# Roman numerals

*Roman numerals* are a method of writing numbers employed primarily by the ancient Romans. It place of digits, the Romans used letters to represent the numbers central to the system:

$I$ | $1$ |
---|---|

$V$ | $5$ |

$X$ | $10$ |

$L$ | $50$ |

$C$ | $100$ |

$D$ | $500$ |

$M$ | $1000$ |

Larger numbers can be made by writing a bar over the letter, which means one thousand times as much. For instance $\overline{V}$ is $5000$.

Other numbers were written by putting letters together. For instance $II$ means $2$. Larger letters go on the left, so $LII$ is $52$, but $IIL$ is not a valid Roman numeral.

One additional rule allows a letter to the left of a larger letter to signify subtracting the smaller from the larger. For instance $IV$ is $4$. This can only be done once; $3$ is written $III$, not $IIV$. Also, it is generally required that the smaller letter be the one immediately smaller than the larger, so $1999$ is usually written $MCMXCIX$, not $MIM$.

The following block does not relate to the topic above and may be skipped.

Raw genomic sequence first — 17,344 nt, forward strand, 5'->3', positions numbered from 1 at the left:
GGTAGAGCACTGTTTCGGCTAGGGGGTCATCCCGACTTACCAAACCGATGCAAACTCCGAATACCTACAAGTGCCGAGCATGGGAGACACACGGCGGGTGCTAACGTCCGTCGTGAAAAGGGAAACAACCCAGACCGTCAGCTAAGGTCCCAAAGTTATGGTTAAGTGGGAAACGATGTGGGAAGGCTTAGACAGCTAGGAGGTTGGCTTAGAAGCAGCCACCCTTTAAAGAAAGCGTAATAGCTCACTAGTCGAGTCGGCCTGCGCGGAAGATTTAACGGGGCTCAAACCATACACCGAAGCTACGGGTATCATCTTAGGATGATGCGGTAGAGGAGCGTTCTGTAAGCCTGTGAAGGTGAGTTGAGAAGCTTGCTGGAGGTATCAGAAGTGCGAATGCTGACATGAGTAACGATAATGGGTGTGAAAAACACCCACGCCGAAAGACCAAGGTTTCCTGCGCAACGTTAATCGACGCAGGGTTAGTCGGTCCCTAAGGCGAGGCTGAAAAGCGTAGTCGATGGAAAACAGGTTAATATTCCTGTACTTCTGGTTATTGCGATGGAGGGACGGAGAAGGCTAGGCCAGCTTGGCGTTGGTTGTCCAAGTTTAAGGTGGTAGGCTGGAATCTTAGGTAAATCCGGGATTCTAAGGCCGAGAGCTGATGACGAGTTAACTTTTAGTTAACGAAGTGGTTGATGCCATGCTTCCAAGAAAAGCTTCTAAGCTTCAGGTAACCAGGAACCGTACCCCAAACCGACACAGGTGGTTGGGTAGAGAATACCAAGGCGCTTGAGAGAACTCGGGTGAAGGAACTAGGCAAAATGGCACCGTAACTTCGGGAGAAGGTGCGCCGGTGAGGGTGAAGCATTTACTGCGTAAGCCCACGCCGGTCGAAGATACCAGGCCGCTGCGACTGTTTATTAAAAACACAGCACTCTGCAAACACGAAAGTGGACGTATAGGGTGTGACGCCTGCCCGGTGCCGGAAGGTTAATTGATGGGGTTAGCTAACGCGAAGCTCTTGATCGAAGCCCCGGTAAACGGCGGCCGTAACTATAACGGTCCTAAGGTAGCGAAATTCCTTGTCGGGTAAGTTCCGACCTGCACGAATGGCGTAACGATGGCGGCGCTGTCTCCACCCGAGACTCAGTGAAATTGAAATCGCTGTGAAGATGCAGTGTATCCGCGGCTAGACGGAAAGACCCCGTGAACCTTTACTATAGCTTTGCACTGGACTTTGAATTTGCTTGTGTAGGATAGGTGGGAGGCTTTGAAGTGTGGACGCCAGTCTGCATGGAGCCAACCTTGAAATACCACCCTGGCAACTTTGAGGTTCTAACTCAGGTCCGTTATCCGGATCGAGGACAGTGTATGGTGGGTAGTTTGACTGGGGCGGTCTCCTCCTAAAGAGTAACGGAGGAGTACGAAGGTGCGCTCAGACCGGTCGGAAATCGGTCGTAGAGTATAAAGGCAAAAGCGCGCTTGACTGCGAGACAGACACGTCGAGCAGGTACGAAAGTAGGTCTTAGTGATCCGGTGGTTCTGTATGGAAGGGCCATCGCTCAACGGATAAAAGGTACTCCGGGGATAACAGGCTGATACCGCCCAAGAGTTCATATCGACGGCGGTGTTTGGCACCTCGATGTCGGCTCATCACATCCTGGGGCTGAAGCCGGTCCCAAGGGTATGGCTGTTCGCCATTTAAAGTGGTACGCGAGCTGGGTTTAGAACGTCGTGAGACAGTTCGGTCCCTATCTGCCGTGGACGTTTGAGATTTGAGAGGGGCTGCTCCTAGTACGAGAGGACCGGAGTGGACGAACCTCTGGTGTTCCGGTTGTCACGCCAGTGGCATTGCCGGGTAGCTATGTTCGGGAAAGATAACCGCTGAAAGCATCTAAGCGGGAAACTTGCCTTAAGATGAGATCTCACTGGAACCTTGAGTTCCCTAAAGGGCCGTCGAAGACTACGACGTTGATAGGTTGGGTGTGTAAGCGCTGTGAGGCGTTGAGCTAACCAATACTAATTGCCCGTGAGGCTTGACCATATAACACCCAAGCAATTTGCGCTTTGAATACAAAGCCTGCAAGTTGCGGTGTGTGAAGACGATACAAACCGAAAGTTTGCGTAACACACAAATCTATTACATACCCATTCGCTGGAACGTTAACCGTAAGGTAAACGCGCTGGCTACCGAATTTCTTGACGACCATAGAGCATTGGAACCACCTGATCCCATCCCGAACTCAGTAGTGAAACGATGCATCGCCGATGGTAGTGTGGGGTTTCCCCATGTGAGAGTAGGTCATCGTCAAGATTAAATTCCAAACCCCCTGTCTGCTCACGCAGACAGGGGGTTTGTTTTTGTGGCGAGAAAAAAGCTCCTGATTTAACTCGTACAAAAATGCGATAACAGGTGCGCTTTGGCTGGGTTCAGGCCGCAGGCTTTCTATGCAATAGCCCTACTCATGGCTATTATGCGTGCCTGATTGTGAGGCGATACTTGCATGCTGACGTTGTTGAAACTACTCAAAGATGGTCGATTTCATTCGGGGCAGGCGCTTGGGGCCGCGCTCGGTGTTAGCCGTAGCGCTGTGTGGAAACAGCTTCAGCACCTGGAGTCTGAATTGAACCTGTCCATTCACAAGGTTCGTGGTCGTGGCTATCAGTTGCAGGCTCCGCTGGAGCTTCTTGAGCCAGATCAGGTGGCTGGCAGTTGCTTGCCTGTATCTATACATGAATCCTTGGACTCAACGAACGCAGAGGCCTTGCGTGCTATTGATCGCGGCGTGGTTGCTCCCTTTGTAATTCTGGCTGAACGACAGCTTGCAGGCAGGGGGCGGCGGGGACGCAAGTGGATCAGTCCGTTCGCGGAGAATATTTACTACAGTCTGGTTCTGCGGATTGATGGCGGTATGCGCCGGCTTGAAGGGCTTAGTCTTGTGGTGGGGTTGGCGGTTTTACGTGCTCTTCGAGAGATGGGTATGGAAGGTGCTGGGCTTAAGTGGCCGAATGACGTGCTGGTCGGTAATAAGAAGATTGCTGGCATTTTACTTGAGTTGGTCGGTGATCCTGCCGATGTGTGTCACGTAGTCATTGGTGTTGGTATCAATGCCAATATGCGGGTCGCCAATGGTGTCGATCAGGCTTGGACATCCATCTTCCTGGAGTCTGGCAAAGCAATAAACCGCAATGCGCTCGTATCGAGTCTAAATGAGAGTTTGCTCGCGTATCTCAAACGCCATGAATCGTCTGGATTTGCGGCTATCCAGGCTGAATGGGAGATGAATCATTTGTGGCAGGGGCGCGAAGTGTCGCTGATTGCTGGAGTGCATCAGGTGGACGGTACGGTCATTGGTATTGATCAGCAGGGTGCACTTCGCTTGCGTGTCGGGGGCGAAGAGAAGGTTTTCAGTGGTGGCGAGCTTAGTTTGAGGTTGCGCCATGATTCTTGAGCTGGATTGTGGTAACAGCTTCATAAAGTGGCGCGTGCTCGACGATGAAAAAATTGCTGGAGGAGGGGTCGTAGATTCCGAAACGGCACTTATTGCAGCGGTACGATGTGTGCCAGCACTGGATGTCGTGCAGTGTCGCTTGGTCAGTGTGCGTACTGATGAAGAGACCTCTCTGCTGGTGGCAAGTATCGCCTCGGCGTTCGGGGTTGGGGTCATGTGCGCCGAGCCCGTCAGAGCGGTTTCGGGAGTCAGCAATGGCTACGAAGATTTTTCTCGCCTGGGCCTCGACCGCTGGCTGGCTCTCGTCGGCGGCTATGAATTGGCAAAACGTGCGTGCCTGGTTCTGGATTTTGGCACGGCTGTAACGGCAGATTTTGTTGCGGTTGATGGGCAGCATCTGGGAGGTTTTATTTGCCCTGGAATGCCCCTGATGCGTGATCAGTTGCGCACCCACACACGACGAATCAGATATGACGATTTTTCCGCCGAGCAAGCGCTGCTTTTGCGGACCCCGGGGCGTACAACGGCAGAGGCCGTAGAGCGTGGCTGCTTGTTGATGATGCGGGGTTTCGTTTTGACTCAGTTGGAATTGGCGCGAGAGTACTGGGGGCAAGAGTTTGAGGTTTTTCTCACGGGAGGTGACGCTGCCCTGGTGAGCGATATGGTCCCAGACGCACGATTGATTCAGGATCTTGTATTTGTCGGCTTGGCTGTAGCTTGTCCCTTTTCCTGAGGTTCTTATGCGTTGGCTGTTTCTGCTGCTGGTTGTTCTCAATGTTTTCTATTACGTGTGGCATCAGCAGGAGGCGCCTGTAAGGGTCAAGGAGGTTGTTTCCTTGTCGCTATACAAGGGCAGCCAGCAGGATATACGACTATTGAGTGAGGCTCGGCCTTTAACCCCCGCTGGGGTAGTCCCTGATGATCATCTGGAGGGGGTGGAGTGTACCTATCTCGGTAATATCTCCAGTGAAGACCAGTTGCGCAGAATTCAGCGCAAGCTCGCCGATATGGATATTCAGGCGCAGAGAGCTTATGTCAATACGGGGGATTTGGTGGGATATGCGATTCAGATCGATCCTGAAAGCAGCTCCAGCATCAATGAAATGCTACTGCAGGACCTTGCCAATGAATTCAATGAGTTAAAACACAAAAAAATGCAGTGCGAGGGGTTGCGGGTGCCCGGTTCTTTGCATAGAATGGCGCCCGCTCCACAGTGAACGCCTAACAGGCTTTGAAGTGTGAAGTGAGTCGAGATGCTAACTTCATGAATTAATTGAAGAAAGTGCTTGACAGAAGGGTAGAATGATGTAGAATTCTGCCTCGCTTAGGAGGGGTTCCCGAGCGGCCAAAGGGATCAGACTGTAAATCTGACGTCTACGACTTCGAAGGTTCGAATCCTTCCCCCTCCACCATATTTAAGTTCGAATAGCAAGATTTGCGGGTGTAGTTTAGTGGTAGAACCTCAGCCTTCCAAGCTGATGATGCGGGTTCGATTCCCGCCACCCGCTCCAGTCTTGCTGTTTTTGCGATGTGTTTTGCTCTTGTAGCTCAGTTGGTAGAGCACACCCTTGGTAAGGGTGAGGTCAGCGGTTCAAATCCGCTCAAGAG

It is worth noting that today it is usually considered incorrect to repeat a letter four times, so $IV$ is preferred to $IIII$. However many older monuments do not use the subtraction rule at all, so $44$ was written $XXXXIIII$ instead of the now preferable $XLIV$.

Title | Roman numerals |
---|---|

Canonical name | RomanNumerals |

Date of creation | 2013-03-22 12:57:31 |

Last modified on | 2013-03-22 12:57:31 |

Owner | Koro (127) |

Last modified by | Koro (127) |

Numerical id | 8 |

Author | Koro (127) |

Entry type | Definition |

Classification | msc 01A20 |